• See the chart above in the Maturity Rules section for your bond’s maturity information.

How Do I Buy EE Bonds?

  • Effective 1/1/2012 you can no longer purchase paper EE Bonds at banks, financial institution or credit unions.
  • Electronic EE Bonds must be purchased through a TreasuryDirect account via the Treasury Department.

See the current savings bond rates for bonds available for purchase.


Who Can Own EE Bonds?

Individuals, corporations, associations, public or private organizations, and fiduciaries can own paper Series EE/E Bonds. You can own U.S. Savings Bonds if you have a Social Security Number and a:

  • Resident of the United States.
  • Citizen of the United States living abroad (must have U.S. address of record).
  • Civilian employee of the United States regardless of residence.
  • A trust, estate, corporation, partnership or other entity may own EE Bonds ONLY if they have an EIN or social security number.
  • Unlike other securities minors CAN own PAPER EE Bonds.
  • Minors can NOT PURCHASE Electronic EE Bonds (Parent or custodians can open a TreasuryDirect account for the minor, which must be linked to the adult’s TreasuryDirect account.)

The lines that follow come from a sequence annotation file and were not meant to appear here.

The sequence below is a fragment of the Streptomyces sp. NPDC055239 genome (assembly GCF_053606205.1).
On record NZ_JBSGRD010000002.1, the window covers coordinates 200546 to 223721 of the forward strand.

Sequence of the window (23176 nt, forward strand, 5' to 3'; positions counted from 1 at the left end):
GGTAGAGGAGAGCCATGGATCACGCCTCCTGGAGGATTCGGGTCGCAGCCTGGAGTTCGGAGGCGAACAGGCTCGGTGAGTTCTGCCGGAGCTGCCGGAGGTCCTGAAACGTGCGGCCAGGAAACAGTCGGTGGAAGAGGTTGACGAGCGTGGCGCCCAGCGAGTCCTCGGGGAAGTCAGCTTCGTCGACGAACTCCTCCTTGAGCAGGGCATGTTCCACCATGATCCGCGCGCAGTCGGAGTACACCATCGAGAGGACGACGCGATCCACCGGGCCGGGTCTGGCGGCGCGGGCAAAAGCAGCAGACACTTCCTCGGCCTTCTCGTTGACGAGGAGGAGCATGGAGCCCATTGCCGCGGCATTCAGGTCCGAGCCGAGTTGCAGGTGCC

What Is The Amount Of EE Bonds I Can Buy?

  • EE Bonds can be purchased in amounts of $25 or more to the penny (electronic only) up to $10,000.
  • Maximum amount of electronic EE Bonds purchased annually, per calendar year, for a social security number is $10,000.
  • Electronic Series EE Savings Bonds are purchased at face value. For example: A face value $100 electronic EE bond is purchased for $100.

Note: Paper EE bonds were offered in denominations of $50, $75, $100, $200, $500, $1,000 and $5,000.

What Are The Maturity Rules For EE Bonds?

EE Bonds have many different interest rules and maturities depending on the time period in which they were purchased. Please note the following for bonds issued in the respective periods:

Bonds issued before November 1982

These bonds, earning interest for up to 30 years, are earning interest at either guaranteed or at market-based rates, whichever produces the higher redemption value.

Bonds Issued Nov. 1982 Through February 1993

These bonds begin earning interest on a fixed graduated scale that starts at 4.16% at six months and increases during the first five years to reach a guaranteed minimum rate at five years. Bonds with issue dates of November 1986 through February 1993 have a guaranteed minimum rate of 6% per year, compounded semiannually, for their 12-year original maturity period. Bonds with issue dates of November 1982 through October 1986 have a guaranteed minimum rate of 7.5% per year, compounded semiannually, for their 10-year original maturity period. These bonds are eligible for market-based rates once they’re held for five years.

Bonds Issued March 1993 through April 1995

Bonds with issue dates of March 1993 through April 1995 have a guaranteed minimum rate of 4% per year, compounded semiannually. These bonds have an original maturity period of 18 years. Once they’ve been held for five years, they become eligible for market-based rates.

Bonds Bought May 1995 Through April 1997